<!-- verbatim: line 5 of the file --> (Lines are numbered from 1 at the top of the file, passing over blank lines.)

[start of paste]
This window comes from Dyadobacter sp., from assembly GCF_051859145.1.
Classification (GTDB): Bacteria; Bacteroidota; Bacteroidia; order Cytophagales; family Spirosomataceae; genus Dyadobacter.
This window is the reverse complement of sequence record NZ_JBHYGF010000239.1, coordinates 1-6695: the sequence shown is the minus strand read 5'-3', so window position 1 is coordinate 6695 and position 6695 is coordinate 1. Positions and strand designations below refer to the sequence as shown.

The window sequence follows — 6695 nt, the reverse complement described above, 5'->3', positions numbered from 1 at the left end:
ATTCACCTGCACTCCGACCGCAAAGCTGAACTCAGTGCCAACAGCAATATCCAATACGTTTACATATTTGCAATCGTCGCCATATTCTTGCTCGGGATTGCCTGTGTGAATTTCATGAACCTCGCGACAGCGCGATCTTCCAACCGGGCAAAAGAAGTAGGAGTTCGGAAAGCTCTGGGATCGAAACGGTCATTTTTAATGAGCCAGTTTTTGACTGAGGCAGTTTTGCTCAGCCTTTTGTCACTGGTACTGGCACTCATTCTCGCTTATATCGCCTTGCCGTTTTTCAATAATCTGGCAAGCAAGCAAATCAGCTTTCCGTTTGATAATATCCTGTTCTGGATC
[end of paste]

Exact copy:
ATTCACCTGCACTCCGACCGCAAAGCTGAACTCAGTGCCAACAGCAATATCCAATACGTTTACATATTTGCAATCGTCGCCATATTCTTGCTCGGGATTGCCTGTGTGAATTTCATGAACCTCGCGACAGCGCGATCTTCCAACCGGGCAAAAGAAGTAGGAGTTCGGAAAGCTCTGGGATCGAAACGGTCATTTTTAATGAGCCAGTTTTTGACTGAGGCAGTTTTGCTCAGCCTTTTGTCACTGGTACTGGCACTCATTCTCGCTTATATCGCCTTGCCGTTTTTCAATAATCTGGCAAGCAAGCAAATCAGCTTTCCGTTTGATAATATCCTGTTCTGGATC